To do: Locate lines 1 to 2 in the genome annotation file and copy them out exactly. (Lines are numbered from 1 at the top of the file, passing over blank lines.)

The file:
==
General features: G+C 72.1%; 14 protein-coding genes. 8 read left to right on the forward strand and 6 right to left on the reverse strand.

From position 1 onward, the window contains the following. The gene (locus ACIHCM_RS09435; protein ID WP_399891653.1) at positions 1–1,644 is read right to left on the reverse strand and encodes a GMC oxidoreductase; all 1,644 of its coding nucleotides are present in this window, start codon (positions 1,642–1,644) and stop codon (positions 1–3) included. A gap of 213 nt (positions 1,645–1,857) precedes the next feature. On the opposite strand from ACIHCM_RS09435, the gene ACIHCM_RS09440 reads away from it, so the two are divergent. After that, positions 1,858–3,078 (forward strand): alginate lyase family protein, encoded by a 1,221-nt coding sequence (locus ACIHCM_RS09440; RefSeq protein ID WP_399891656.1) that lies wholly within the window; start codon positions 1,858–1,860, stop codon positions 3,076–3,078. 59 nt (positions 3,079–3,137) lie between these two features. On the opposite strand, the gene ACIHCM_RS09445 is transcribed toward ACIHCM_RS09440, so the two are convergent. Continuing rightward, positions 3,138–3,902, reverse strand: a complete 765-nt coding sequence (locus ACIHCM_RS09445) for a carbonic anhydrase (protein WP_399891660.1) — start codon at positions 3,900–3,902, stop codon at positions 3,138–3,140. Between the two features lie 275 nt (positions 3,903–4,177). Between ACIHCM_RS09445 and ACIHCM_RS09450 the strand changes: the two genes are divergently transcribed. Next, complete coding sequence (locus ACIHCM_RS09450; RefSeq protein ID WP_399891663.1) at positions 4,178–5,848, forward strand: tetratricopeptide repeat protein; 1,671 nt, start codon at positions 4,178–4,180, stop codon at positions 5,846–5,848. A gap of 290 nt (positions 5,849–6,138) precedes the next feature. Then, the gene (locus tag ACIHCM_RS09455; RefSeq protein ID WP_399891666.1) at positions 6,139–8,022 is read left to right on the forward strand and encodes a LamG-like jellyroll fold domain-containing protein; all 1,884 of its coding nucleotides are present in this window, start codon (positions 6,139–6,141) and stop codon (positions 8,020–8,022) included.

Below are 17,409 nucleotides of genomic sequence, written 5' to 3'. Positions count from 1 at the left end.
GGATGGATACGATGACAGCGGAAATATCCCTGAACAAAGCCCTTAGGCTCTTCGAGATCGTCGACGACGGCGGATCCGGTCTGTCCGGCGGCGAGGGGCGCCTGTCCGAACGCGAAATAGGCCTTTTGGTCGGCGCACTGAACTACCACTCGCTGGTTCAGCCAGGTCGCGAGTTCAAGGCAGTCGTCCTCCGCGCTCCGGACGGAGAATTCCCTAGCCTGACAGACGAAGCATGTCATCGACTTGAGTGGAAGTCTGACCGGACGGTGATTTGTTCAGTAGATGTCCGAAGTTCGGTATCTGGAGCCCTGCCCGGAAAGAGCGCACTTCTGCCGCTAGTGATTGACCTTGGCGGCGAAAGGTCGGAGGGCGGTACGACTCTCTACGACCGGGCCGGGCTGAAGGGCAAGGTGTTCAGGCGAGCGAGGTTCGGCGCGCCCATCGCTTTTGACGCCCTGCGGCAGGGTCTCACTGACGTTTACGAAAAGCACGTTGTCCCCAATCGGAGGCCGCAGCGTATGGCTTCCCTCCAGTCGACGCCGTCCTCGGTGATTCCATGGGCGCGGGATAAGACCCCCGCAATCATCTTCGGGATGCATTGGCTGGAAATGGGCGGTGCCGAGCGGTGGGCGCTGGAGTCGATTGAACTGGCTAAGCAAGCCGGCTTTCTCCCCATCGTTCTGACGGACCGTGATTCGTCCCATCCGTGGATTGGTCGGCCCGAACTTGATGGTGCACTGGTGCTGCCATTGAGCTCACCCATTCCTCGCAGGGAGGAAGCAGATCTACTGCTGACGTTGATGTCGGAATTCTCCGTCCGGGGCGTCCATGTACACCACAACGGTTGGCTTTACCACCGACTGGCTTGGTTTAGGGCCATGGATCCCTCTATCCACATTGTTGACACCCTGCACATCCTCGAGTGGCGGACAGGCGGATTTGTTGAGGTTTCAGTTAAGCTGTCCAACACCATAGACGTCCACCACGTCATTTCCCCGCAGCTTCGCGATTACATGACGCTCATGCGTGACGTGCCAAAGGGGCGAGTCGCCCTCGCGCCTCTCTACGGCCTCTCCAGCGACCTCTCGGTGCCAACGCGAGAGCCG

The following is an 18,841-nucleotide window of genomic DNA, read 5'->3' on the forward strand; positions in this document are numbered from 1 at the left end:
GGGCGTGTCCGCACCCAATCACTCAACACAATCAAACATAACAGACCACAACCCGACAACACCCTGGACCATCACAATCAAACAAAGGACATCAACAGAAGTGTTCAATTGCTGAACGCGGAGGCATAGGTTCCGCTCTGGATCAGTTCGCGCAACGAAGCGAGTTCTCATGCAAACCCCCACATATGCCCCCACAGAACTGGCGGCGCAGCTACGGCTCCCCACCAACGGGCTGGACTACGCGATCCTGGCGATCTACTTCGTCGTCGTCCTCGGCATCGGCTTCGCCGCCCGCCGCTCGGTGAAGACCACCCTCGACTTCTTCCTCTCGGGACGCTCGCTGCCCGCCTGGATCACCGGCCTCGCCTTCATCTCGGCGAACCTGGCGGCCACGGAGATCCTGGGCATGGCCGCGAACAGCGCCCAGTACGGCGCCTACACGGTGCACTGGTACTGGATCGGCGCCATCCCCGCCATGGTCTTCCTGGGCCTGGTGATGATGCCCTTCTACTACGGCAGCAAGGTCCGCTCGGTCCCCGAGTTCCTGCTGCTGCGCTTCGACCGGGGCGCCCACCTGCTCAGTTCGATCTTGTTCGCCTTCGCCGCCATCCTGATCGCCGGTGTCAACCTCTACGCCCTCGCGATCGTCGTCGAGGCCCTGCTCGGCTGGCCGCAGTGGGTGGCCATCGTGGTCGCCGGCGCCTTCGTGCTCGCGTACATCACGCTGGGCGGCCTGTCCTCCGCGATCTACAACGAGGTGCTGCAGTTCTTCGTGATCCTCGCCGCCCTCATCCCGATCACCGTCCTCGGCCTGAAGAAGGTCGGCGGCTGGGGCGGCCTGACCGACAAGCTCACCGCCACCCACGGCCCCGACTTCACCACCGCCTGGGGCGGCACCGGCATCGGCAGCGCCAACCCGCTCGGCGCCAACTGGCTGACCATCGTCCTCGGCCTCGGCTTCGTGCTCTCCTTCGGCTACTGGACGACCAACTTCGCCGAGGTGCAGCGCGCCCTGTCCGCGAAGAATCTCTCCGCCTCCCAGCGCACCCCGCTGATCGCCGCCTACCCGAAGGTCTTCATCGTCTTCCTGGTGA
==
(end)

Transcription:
General features: G+C 72.1%; 14 protein-coding genes. 8 read left to right on the forward strand and 6 right to left on the reverse strand.

From position 1 onward, the window contains the following. The gene (locus ACIHCM_RS09435; protein ID WP_399891653.1) at positions 1–1,644 is read right to left on the reverse strand and encodes a GMC oxidoreductase; all 1,644 of its coding nucleotides are present in this window, start codon (positions 1,642–1,644) and stop codon (positions 1–3) included. A gap of 213 nt (positions 1,645–1,857) precedes the next feature. On the opposite strand from ACIHCM_RS09435, the gene ACIHCM_RS09440 reads away from it, so the two are divergent. After that, positions 1,858–3,078 (forward strand): alginate lyase family protein, encoded by a 1,221-nt coding sequence (locus ACIHCM_RS09440; RefSeq protein ID WP_399891656.1) that lies wholly within the window; start codon positions 1,858–1,860, stop codon positions 3,076–3,078. 59 nt (positions 3,079–3,137) lie between these two features. On the opposite strand, the gene ACIHCM_RS09445 is transcribed toward ACIHCM_RS09440, so the two are convergent. Continuing rightward, positions 3,138–3,902, reverse strand: a complete 765-nt coding sequence (locus ACIHCM_RS09445) for a carbonic anhydrase (protein WP_399891660.1) — start codon at positions 3,900–3,902, stop codon at positions 3,138–3,140. Between the two features lie 275 nt (positions 3,903–4,177). Between ACIHCM_RS09445 and ACIHCM_RS09450 the strand changes: the two genes are divergently transcribed. Next, complete coding sequence (locus ACIHCM_RS09450; RefSeq protein ID WP_399891663.1) at positions 4,178–5,848, forward strand: tetratricopeptide repeat protein; 1,671 nt, start codon at positions 4,178–4,180, stop codon at positions 5,846–5,848. A gap of 290 nt (positions 5,849–6,138) precedes the next feature. Then, the gene (locus tag ACIHCM_RS09455; RefSeq protein ID WP_399891666.1) at positions 6,139–8,022 is read left to right on the forward strand and encodes a LamG-like jellyroll fold domain-containing protein; all 1,884 of its coding nucleotides are present in this window, start codon (positions 6,139–6,141) and stop codon (positions 8,020–8,022) included.